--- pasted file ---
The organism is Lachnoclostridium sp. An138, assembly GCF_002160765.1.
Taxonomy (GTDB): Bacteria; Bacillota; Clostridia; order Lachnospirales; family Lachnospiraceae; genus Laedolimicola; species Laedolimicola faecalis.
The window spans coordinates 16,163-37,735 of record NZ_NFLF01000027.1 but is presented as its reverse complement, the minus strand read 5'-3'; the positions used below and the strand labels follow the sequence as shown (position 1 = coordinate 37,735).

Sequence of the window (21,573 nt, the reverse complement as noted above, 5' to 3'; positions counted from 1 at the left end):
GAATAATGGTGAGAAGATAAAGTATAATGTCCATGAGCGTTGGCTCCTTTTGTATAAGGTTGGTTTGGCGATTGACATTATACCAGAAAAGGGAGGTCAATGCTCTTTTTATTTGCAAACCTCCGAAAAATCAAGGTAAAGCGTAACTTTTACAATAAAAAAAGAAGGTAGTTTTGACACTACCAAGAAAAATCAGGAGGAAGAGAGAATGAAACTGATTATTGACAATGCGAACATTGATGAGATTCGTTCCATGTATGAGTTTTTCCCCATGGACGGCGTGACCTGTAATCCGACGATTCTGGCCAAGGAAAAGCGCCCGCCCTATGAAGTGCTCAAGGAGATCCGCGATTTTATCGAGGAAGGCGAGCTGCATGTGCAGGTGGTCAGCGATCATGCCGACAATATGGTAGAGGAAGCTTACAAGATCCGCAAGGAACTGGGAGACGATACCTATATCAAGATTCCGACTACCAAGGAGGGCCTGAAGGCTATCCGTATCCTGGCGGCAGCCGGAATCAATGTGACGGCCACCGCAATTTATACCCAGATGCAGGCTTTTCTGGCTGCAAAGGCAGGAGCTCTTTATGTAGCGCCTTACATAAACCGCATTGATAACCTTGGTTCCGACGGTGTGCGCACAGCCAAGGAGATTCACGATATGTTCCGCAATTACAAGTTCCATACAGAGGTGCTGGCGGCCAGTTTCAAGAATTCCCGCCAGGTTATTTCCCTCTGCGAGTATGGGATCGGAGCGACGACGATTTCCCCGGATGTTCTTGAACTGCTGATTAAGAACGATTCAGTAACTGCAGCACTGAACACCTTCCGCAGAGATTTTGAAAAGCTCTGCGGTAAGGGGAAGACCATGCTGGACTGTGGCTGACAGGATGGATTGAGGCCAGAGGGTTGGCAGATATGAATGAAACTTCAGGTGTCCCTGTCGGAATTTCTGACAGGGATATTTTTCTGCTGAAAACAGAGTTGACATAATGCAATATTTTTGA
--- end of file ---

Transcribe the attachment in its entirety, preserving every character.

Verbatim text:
The organism is Lachnoclostridium sp. An138, assembly GCF_002160765.1.
Taxonomy (GTDB): Bacteria; Bacillota; Clostridia; order Lachnospirales; family Lachnospiraceae; genus Laedolimicola; species Laedolimicola faecalis.
The window spans coordinates 16,163-37,735 of record NZ_NFLF01000027.1 but is presented as its reverse complement, the minus strand read 5'-3'; the positions used below and the strand labels follow the sequence as shown (position 1 = coordinate 37,735).

Sequence of the window (21,573 nt, the reverse complement as noted above, 5' to 3'; positions counted from 1 at the left end):
GAATAATGGTGAGAAGATAAAGTATAATGTCCATGAGCGTTGGCTCCTTTTGTATAAGGTTGGTTTGGCGATTGACATTATACCAGAAAAGGGAGGTCAATGCTCTTTTTATTTGCAAACCTCCGAAAAATCAAGGTAAAGCGTAACTTTTACAATAAAAAAAGAAGGTAGTTTTGACACTACCAAGAAAAATCAGGAGGAAGAGAGAATGAAACTGATTATTGACAATGCGAACATTGATGAGATTCGTTCCATGTATGAGTTTTTCCCCATGGACGGCGTGACCTGTAATCCGACGATTCTGGCCAAGGAAAAGCGCCCGCCCTATGAAGTGCTCAAGGAGATCCGCGATTTTATCGAGGAAGGCGAGCTGCATGTGCAGGTGGTCAGCGATCATGCCGACAATATGGTAGAGGAAGCTTACAAGATCCGCAAGGAACTGGGAGACGATACCTATATCAAGATTCCGACTACCAAGGAGGGCCTGAAGGCTATCCGTATCCTGGCGGCAGCCGGAATCAATGTGACGGCCACCGCAATTTATACCCAGATGCAGGCTTTTCTGGCTGCAAAGGCAGGAGCTCTTTATGTAGCGCCTTACATAAACCGCATTGATAACCTTGGTTCCGACGGTGTGCGCACAGCCAAGGAGATTCACGATATGTTCCGCAATTACAAGTTCCATACAGAGGTGCTGGCGGCCAGTTTCAAGAATTCCCGCCAGGTTATTTCCCTCTGCGAGTATGGGATCGGAGCGACGACGATTTCCCCGGATGTTCTTGAACTGCTGATTAAGAACGATTCAGTAACTGCAGCACTGAACACCTTCCGCAGAGATTTTGAAAAGCTCTGCGGTAAGGGGAAGACCATGCTGGACTGTGGCTGACAGGATGGATTGAGGCCAGAGGGTTGGCAGATATGAATGAAACTTCAGGTGTCCCTGTCGGAATTTCTGACAGGGATATTTTTCTGCTGAAAACAGAGTTGACATAATGCAATATTTTTGA